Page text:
Text from U.S. Naval Historical Center Photograph # NH 111-B-40.
ONONDAGA 92k Onondaga in the James River, Virginia, 1864-1865. Note the rowboat in the foreground, manned by Union Soldiers, and the obstructions across the river in the right distance. Photograph taken by Brady & Company. U.S. Naval Historical Center Photograph # NH 60210.
ONONDAGA 71k Colored lithograph of the Onondaga by Parsons, published by Endicott & Company, New York, circa 1865. Courtesy of the U.S. Navy Art Collection, Washington, D.C. U.S. Naval Historical Center Photograph # NH 51902-KN.
SANGAMON 91k Federal ironclads in the James River, Virginia photographed circa early 1865, probably in Trent's Reach. Ships are (from left to right): Saugus, Sangamon (probably), Atlanta and Onondaga. Photographed by the Matthew Brady organization. Photograph from the Collections of the U.S. National Archives. U.S. Naval Historical Center Photograph # NH 111-B-1961.
ONONDAGA 120k Federal ironclads in Trent's Reach, James River, Virginia photographed circa early 1865. Nearest ship is Saugus, with a mine sweeping "torpedo rake" attached to her bow. Next monitor astern is probably Sangamon. Visible just to the right of her is either Mahopac or Canonicus. Last two ships are Atlanta and Onondaga. Photographed by the Matthew Brady organization. Note the log boom across the river in the foreground and the signal tower atop the hill in the right distance. Photograph from the Collections of the U.S. National Archives. U.S. Naval Historical Center Photograph # NH 111-B-80.
ONONDAGA 59k Sepia wash drawing of the Onondaga by R.G. Skerrett, 1899. Courtesy of the U.S. Navy Art Collection, Washington, D.C. U.S. Naval Historical Center Photograph # NH 57816.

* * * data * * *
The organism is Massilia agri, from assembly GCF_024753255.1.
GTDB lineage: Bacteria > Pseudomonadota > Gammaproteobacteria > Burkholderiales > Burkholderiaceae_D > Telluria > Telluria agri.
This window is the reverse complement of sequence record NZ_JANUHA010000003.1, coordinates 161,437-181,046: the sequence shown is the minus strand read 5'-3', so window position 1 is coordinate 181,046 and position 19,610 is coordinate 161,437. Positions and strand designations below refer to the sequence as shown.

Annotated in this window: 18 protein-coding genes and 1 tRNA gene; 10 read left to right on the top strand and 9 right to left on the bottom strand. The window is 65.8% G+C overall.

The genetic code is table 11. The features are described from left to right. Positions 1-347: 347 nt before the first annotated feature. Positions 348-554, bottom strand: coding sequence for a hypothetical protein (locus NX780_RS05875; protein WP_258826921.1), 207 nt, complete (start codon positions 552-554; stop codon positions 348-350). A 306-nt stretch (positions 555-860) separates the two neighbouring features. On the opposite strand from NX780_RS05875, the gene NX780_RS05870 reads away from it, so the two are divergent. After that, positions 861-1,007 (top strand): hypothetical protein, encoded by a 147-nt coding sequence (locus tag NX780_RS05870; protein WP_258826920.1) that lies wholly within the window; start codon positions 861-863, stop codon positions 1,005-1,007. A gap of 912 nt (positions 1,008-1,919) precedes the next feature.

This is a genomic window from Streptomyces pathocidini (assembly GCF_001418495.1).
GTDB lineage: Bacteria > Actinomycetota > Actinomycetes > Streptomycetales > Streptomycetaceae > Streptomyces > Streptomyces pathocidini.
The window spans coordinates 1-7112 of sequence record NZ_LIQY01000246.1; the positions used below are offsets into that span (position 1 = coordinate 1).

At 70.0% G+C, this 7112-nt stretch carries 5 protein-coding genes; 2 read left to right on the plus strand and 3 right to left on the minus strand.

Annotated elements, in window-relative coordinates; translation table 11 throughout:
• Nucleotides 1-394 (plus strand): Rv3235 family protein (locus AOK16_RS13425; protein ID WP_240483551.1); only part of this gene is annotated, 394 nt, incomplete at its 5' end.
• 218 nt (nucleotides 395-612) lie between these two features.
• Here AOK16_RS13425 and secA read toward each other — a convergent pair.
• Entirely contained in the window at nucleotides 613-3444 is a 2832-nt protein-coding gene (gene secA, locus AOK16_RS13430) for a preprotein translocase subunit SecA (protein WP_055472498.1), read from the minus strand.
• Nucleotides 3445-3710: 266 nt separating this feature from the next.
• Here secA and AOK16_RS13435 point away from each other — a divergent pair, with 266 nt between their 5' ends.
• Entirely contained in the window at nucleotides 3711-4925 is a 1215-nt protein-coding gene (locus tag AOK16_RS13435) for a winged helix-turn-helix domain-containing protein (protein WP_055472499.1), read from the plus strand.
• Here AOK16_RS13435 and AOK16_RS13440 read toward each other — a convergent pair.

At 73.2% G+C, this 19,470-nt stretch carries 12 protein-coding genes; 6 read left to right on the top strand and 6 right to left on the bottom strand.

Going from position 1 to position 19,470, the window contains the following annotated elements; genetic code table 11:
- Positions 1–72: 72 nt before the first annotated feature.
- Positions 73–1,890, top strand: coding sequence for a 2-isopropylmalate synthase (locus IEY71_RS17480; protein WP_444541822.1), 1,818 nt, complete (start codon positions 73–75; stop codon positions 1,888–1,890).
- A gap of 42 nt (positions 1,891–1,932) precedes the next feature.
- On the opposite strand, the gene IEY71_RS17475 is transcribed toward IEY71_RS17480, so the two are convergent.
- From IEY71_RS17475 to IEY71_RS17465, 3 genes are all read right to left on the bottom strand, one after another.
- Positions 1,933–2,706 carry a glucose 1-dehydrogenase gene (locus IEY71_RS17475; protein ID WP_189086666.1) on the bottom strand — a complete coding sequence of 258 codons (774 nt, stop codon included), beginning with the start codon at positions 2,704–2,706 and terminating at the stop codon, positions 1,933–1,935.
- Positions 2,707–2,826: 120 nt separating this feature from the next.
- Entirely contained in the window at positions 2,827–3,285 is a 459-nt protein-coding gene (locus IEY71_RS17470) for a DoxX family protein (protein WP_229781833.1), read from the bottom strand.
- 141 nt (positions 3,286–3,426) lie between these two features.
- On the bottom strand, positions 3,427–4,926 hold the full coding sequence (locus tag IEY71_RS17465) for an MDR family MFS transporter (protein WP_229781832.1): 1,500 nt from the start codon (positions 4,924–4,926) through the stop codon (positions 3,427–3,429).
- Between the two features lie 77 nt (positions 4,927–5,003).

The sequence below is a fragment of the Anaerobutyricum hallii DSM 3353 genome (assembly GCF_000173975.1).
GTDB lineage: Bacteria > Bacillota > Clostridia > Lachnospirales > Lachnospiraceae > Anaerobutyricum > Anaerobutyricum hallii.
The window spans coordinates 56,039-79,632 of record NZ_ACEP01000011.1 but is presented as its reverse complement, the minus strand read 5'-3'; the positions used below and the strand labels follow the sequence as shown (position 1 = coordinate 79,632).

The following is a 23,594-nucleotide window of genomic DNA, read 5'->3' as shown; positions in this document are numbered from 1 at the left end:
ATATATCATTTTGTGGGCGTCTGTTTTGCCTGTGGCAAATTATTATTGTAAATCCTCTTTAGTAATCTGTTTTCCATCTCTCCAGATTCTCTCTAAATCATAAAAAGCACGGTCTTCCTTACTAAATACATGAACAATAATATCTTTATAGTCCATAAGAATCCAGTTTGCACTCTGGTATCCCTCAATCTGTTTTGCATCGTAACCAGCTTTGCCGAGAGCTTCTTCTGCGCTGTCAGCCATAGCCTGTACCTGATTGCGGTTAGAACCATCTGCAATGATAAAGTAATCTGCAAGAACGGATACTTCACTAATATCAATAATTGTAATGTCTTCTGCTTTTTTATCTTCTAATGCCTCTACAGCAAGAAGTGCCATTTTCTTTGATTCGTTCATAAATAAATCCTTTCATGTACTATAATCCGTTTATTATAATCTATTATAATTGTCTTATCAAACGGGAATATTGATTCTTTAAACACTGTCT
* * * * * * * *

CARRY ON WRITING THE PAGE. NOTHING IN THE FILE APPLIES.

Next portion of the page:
ONONDAGA 52k Watercolor of the Onondaga by Oscar Parkes. Courtesy of Dr. Oscar Parkes, London, England, 1936. U.S. Naval Historical Center Photograph # NH 59545.
ONONDAGA 66k Engraving of the Onondaga published in "Harper's Weekly", 3 February 1866 as part of a larger print entitled "The Iron-clad Navy of the United States. U.S. Naval Historical Center Photograph # NH 61428.
ONONDAGA 608k Double turreted ironclad monitor Onondaga on the James River sometime between 1864 and 1865. Photo coiurtesy of the Library of Congress, LOT 11486-F, no. 11 via Mike Green.
ONONDAGA 58k Onondaga at Brest, France, circa the later 1860s or the 1870s. She was originally the Onondaga, commissioned in 1864 and sold to France in 1867. Courtesy of William H. Davis. U.S. Naval Historical Center Photograph # NH 60211.
(NISMF)376kA guest studies a painting depicting the history of battleships. The artwork was painted by George Skybeck and presented to the Pearl Harbor Survivors Association during their annual banquet at Honolulu, Hawaii, on 8 December 1991. USN photo # DN-SC-92-05391, by PHC Carolyn Harris, from the Department of Defense Still Media Collection, courtesy of dodmedia.osd.mil.

Crew Contact And Reunion Information
Not Applicable To This Ship
Additional Resources
Hazegray & Underway Battleship Pages By Andrew Toppan.
Monitor National Marine Santuary, NOAA.
Tour the Wreck of the Monitor.